-- see discussion below --
First of all, "estrarre il perno dx del tratto di mast superiore" seems to be saying "Remove the right-hand pin of the upper mast segment." Unfortunately, this sentence contains several ambiguities: "del" could also mean "from," as in "remove the right-hand pin from the upper mast segment." ( "Mast" itself is a borrowing from English; in Italian you'd expect the proper term "alberetto.") "Right-hand" could also be "right-side," or "starboard." As for "falchetto," it's unlikely to be a jib, which is "fiocco." (It's also customary to take down the sails before doing work on masts or standing rigging.) As for the phrase "completo di falchetto," I suspect that in this context "falchetto" is a coined term or highly specific piece of nautical jargon, possibly referring to a fitting located on, or at the top of, the mast (a directional wind indicator, perhaps?). The sources I've consulted give "falchetto" as "falconet" or "hobby" (where "falconet" refers to Renaissance artillery, specifically a small cannon, or to a small European bird in the falcon family, whose Asian counterpart is the "hobby"). "Falchetta," ending with an "a" rather than an "o", is the Italian word for the gunwale (gunnel, sometimes also known as the "washboard"), which is the uppermost edge of the side of a boat - the part into which the oarlocks are set, in the case of a rowboat, or the part over which people sometimes trip and fall into the water. I can't imagine a gunwale having much to do with the upper part of a mast, although if you're stepping a mast (that is, inserting it vertically into place, as one does with small sailboats), you'd certainly want to avoid damaging the lower part of the mast, or the side of your boat, by any accidental contact between them. -- In summary, then, your text seems to refer to the removal of a pin or of a segment of mast, along with a small element (the "falchetto") which apparently belongs to the mast. -- I'm sorry I couldn't be more helpful, but perhaps these observations may save you some research time or suggest a useful different approach to the problem.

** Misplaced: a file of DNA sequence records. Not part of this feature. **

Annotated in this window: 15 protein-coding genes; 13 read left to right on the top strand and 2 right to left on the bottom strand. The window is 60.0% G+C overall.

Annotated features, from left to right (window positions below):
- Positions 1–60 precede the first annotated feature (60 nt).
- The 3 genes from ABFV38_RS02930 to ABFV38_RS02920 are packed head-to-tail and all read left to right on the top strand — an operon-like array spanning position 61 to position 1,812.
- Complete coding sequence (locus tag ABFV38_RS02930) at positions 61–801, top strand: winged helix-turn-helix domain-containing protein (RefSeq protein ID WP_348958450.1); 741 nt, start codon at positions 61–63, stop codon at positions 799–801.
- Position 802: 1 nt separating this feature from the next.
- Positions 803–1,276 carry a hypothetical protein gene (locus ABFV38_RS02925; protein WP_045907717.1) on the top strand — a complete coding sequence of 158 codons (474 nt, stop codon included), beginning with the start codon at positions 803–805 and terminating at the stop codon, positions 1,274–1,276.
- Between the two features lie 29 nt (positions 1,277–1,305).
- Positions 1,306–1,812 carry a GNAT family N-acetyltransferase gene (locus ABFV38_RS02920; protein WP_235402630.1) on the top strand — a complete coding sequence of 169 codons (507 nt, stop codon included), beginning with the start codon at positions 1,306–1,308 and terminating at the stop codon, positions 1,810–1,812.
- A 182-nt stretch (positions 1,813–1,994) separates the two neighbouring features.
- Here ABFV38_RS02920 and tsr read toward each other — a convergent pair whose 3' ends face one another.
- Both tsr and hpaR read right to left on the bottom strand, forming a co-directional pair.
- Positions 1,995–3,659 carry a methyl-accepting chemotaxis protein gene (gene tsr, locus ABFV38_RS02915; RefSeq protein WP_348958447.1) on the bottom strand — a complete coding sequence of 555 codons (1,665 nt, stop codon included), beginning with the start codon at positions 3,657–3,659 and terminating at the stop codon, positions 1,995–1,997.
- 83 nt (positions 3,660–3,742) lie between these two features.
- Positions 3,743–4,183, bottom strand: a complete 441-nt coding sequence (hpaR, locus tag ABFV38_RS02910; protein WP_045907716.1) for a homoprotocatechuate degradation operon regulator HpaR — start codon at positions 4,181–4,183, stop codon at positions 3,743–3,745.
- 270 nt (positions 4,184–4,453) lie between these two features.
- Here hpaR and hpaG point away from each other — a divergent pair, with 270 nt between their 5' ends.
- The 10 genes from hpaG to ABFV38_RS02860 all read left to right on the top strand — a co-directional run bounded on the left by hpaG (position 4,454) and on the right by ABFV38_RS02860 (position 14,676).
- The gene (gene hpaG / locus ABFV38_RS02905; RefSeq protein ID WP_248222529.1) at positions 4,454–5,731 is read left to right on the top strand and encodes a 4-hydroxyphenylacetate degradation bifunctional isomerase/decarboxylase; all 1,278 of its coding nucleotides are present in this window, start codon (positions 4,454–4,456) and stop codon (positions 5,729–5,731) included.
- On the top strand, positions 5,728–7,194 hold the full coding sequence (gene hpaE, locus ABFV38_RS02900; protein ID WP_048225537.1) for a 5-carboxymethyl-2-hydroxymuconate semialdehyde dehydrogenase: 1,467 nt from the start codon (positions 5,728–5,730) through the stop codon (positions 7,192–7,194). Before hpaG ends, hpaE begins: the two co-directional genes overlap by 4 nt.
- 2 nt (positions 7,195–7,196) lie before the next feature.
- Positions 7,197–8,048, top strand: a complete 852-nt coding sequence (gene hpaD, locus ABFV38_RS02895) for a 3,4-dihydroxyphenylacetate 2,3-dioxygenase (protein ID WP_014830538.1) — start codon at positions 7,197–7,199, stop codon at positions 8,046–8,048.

Old-fashioned paper dictionaries (Marolli, Sansoni, Harrap-Zanichelli), plus my own experience
as a long-time day-sailor and USSA-accredited sailing instructor.
Local time: 05:25
Native speaker of: English
PRO pts in pair: 504